1st Gear: We’re Not Exactly Rejoicing
The Honda CR-Z, a slow, heavy hybrid hatchback, will be dead around the world by the end of the year, Automotive News reports:
Honda Motor Co. is killing off the compact CR-Z hybrid, a slow-selling, sporty runabout whose performance struggled to live up to its hot-hatch looks.
Production of the made-in-Japan car will cease by year’s end, Honda spokeswoman Nao Uzawa said Friday. Output for the U.S. market has already ended as Honda places its green-car focus there around the re-engineered Accord Hybrid with its upgraded drivetrain.
Last we heard, the Honda CR-Z was going out of production in Japan, but we didn’t know for sure if that meant the end of the line for the car worldwide. Now, it looks like this is the final nail in the coffin.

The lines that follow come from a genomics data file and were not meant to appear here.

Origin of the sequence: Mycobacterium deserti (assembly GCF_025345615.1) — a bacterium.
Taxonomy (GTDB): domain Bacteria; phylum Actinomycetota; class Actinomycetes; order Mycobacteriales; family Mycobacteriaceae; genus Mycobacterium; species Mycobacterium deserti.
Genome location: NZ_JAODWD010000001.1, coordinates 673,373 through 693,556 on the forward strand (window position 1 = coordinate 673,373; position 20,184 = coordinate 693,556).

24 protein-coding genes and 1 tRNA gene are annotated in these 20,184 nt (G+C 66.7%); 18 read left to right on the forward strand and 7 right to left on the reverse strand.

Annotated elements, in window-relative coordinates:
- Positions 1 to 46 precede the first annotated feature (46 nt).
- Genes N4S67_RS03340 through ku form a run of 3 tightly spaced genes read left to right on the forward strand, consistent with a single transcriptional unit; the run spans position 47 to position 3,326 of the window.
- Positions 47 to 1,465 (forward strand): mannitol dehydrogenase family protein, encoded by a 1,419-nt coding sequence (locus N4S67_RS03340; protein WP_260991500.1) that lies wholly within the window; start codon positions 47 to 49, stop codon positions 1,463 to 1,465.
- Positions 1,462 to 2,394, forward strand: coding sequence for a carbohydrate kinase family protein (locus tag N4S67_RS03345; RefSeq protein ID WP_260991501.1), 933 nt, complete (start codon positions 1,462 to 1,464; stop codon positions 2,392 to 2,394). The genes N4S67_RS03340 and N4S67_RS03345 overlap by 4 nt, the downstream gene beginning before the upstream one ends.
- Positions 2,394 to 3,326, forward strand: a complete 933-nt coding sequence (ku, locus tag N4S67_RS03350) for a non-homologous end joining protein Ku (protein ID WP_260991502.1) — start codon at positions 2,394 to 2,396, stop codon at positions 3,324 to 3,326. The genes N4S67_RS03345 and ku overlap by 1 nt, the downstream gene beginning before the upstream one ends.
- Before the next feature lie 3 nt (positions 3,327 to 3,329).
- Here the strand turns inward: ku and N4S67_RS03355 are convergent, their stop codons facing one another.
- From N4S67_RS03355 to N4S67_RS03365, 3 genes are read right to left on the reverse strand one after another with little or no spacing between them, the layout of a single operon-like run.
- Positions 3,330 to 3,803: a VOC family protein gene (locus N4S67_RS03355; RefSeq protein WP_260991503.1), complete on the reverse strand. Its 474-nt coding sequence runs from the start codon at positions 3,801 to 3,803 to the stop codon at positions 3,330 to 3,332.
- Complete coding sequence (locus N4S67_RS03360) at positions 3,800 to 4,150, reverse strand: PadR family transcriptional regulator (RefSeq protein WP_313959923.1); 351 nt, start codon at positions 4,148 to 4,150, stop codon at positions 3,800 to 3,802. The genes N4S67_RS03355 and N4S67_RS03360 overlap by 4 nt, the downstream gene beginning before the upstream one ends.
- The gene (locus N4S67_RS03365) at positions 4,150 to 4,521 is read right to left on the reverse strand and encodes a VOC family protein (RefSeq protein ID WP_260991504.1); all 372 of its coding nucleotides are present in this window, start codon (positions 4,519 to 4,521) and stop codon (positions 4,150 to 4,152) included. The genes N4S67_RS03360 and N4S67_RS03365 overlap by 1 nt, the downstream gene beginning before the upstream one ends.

And that’s actually a disappointment. Beyond the “variety of consumer choice” argument which we’ll always stand behind, the CR-Z was always a car that held enormous potential. Not only was it the weird, odd little hatch that could have – with the right tweaks – been a successor to the ever-so-cromulent Honda CR-X, it could have been a standard bearer for cheap fun.
Just as recently as last year, there were rumors that Honda was considering a turbocharged variant with 280 horsepower, which sounded too good to be true. Which it was.
Oh well. RIP CR-Z.
2nd Gear: But Wait, This Honda Hybrid Story Gets Worse
The Honda CR-Z is dead, so surely a new car will rise up in its place, right?